I don't dispute, however, that you were the first to publish such a routine, in "CardWorks".

-Jim
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Re: The Jennings book rumor vs Jennings Card Wright

Postby Feras Kharboush » December 6th, 2008, 9:35 am

Richard Kaufman wrote:What was the point? Dingle, Jennings, Hamman--who needs my own crap?

I actually enjoyed a darn lot of your creations. World's Fastest Reverse, Fantasy Star ( I think thats the name, its in CardMagic ), 4-5-6 Aces, your poker and black jack demos as Open Travellers in CardWorks ( particularly the one using Krenzel's hold out ). The standup effects in CardMagic are stunners too. Your work also is what got me into tabled palms work ( the card-in-bill switch using angle palm is really good, in CardMagic ).

Reading your first book, I get the impression that you used to do good tabled palm work. Was this a Gene Maze influence? Was angle palm something common in that era. The use of these palms ( to my observation of material ) went absent, till Leenart Green published his work with it, not to forget Spain's Dani DaOrtiz.

Cheers,
~ Feras
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Re: The Jennings book rumor vs Jennings Card Wright

Postby Denis Behr » May 13th, 2010, 10:27 am

Richard Kaufman wrote:As far as "Inversion," my plot is to have the entire deck instantaneously and visibly revolve around a selected card--that's the point, not just having a selected card reverse in the deck. I don't get credited on that one much, either.

"The World's Fastest Reverse" was published in CardMagic in 1979. However, the same plot (the deck sits on the table and reverses visibly via tabled palm-off with the exception of a selection) was published ten years earlier by Bruce Cervon as "Kellie Displacement" in Epilogue, Issue 6, July 1969. (It's republished in The Cervon File, 1988.)

(See THIS LINK for some more versions.)

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Re: The Jennings book rumor vs Jennings Card Wright

Postby absoulute » May 13th, 2010, 1:00 pm

You have to understand the impact and influence your writing and illustrations have made on the magic community Richard. You are just as responsible for the quality of each trick you wrote and illustrated as the effect's creator. Needless to say, thank you for all the work you have put in, because really they are partly all your own effects in their own unique way.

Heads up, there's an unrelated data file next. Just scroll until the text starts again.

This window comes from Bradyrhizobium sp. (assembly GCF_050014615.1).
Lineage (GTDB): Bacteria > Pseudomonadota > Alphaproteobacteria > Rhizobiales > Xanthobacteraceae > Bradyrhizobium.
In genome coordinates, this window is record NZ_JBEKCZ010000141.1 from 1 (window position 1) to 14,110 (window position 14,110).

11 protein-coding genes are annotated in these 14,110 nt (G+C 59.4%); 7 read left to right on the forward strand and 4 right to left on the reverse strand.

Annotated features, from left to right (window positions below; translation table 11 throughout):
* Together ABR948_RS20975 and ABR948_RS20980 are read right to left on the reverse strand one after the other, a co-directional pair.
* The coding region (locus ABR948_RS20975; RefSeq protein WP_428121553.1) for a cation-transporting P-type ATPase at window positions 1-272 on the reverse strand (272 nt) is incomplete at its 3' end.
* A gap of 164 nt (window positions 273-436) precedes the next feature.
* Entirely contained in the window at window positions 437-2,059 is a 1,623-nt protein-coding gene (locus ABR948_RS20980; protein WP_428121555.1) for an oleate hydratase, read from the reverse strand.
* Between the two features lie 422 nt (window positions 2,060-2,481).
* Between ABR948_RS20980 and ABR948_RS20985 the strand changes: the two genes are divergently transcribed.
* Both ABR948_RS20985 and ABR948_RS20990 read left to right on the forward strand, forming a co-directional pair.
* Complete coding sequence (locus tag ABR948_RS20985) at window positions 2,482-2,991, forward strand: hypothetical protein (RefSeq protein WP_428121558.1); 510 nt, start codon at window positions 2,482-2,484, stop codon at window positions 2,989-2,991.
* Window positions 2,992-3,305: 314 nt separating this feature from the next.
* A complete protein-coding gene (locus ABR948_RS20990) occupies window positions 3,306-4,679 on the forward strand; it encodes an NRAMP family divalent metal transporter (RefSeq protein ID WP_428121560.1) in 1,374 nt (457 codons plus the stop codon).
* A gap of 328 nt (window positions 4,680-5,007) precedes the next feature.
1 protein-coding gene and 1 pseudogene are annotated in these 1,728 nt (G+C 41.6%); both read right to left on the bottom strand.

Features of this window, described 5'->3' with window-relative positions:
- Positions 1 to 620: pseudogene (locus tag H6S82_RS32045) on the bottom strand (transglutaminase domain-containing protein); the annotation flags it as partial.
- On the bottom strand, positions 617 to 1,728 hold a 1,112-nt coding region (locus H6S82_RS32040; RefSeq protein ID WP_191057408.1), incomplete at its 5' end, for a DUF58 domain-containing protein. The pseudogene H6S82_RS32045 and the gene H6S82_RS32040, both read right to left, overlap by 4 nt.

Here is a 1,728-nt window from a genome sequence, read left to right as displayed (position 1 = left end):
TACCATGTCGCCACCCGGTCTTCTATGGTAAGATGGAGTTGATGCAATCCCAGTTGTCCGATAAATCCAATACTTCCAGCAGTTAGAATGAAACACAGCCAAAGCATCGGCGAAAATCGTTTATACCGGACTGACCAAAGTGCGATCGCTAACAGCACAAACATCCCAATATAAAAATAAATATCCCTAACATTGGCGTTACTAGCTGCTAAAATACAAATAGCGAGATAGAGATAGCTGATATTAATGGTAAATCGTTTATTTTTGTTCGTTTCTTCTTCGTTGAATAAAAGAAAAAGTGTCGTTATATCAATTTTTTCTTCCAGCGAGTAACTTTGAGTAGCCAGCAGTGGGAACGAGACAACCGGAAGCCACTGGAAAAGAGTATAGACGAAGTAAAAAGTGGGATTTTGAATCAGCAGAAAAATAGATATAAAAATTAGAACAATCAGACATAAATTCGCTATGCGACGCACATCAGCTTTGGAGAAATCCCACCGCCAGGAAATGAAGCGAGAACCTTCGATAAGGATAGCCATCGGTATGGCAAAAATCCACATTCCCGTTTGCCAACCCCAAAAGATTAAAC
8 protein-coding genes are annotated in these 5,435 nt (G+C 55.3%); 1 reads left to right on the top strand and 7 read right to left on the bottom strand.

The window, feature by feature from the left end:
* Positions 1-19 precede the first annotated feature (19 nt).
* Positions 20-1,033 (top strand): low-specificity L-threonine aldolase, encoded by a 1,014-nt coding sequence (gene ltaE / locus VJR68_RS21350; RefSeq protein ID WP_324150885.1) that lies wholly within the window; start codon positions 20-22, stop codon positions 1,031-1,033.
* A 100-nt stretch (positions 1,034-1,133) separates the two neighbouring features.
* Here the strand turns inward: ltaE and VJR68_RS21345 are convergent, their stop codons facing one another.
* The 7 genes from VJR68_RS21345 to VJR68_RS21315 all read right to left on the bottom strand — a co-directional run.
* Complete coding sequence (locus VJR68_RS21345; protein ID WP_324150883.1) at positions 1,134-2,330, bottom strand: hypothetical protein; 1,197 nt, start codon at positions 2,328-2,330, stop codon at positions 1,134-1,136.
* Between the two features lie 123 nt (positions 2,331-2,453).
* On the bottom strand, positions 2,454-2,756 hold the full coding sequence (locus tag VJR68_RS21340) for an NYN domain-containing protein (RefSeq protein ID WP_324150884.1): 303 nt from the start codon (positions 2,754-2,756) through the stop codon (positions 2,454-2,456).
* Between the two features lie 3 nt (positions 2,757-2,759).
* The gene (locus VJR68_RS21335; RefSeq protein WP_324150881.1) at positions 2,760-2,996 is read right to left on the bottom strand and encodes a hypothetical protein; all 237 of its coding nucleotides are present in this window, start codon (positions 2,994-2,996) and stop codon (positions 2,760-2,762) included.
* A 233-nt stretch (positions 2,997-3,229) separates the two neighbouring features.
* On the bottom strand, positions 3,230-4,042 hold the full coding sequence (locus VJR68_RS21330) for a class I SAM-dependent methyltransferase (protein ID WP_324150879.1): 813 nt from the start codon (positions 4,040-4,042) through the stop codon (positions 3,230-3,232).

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Re: The Jennings book rumor vs Jennings Card Wright

Postby James Cotton » May 13th, 2010, 10:59 pm

absoulute wrote:You have to understand the impact and influence your writing and illustrations have made on the magic community Richard. You are just as responsible for the quality of each trick you wrote and illustrated as the effect's creator.


That's like saying Walpole was responsible for Johnson's witty comments. Richard is only responsible for the quality or clarity of the explanation - not the quality of the trick.

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Re: The Jennings book rumor vs Jennings Card Wright

Postby Richard Kaufman » May 14th, 2010, 11:01 am

Had no clue about the Cervon thing!
Oh well, another one bites the dust.
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Re: The Jennings book rumor vs Jennings Card Wright

Postby absoulute » May 16th, 2010, 1:10 pm

If Richard does not explain and illustrate clearly then is the quality of the trick as you see it in the pages not degraded? Unless your omnipotence allows you to see every trick first hand, I don't see the arguement.

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Re: The Jennings book rumor vs Jennings Card Wright

Postby James Cotton » May 16th, 2010, 2:14 pm

You said he is "as responsible for the quality of each trick" as the originator.

That is false.

Richard is only responsible for the clarity/quality of the explanation. If Richard wrote up a brilliant Jennings effect poorly, it would still be a brilliant Jennings effect.

Fortunately, Richard's descriptions are excellent. So he gets full credit for that. But let's not allow your enthusiasm to blur the distinction between an amanuensis and an author.